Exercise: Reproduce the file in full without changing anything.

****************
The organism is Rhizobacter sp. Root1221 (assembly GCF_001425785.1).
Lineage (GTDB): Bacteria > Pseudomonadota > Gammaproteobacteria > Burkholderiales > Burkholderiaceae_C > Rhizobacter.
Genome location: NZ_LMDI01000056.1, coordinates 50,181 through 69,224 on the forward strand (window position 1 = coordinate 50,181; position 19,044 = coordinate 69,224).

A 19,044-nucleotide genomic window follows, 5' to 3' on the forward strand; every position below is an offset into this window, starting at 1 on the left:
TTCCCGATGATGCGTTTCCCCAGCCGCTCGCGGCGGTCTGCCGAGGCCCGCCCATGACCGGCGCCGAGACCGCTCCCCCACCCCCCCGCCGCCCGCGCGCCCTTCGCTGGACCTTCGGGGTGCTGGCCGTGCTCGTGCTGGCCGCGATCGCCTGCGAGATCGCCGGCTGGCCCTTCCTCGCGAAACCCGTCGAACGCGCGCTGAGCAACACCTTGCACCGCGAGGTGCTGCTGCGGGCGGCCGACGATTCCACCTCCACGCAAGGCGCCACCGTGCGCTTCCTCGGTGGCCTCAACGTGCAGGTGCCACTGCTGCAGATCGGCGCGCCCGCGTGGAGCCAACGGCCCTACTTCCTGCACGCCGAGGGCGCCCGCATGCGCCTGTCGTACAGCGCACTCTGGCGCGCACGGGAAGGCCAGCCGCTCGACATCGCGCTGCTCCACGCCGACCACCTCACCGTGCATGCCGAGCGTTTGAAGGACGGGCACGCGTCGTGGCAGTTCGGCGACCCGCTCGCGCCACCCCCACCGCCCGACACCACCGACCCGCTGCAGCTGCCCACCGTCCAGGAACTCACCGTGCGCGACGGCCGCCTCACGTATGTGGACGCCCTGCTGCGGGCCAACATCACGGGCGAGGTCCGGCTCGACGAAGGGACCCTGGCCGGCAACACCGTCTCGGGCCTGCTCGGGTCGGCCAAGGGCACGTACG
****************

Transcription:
The organism is Rhizobacter sp. Root1221 (assembly GCF_001425785.1).
Lineage (GTDB): Bacteria > Pseudomonadota > Gammaproteobacteria > Burkholderiales > Burkholderiaceae_C > Rhizobacter.
Genome location: NZ_LMDI01000056.1, coordinates 50,181 through 69,224 on the forward strand (window position 1 = coordinate 50,181; position 19,044 = coordinate 69,224).

A 19,044-nucleotide genomic window follows, 5' to 3' on the forward strand; every position below is an offset into this window, starting at 1 on the left:
TTCCCGATGATGCGTTTCCCCAGCCGCTCGCGGCGGTCTGCCGAGGCCCGCCCATGACCGGCGCCGAGACCGCTCCCCCACCCCCCCGCCGCCCGCGCGCCCTTCGCTGGACCTTCGGGGTGCTGGCCGTGCTCGTGCTGGCCGCGATCGCCTGCGAGATCGCCGGCTGGCCCTTCCTCGCGAAACCCGTCGAACGCGCGCTGAGCAACACCTTGCACCGCGAGGTGCTGCTGCGGGCGGCCGACGATTCCACCTCCACGCAAGGCGCCACCGTGCGCTTCCTCGGTGGCCTCAACGTGCAGGTGCCACTGCTGCAGATCGGCGCGCCCGCGTGGAGCCAACGGCCCTACTTCCTGCACGCCGAGGGCGCCCGCATGCGCCTGTCGTACAGCGCACTCTGGCGCGCACGGGAAGGCCAGCCGCTCGACATCGCGCTGCTCCACGCCGACCACCTCACCGTGCATGCCGAGCGTTTGAAGGACGGGCACGCGTCGTGGCAGTTCGGCGACCCGCTCGCGCCACCCCCACCGCCCGACACCACCGACCCGCTGCAGCTGCCCACCGTCCAGGAACTCACCGTGCGCGACGGCCGCCTCACGTATGTGGACGCCCTGCTGCGGGCCAACATCACGGGCGAGGTCCGGCTCGACGAAGGGACCCTGGCCGGCAACACCGTCTCGGGCCTGCTCGGGTCGGCCAAGGGCACGTACG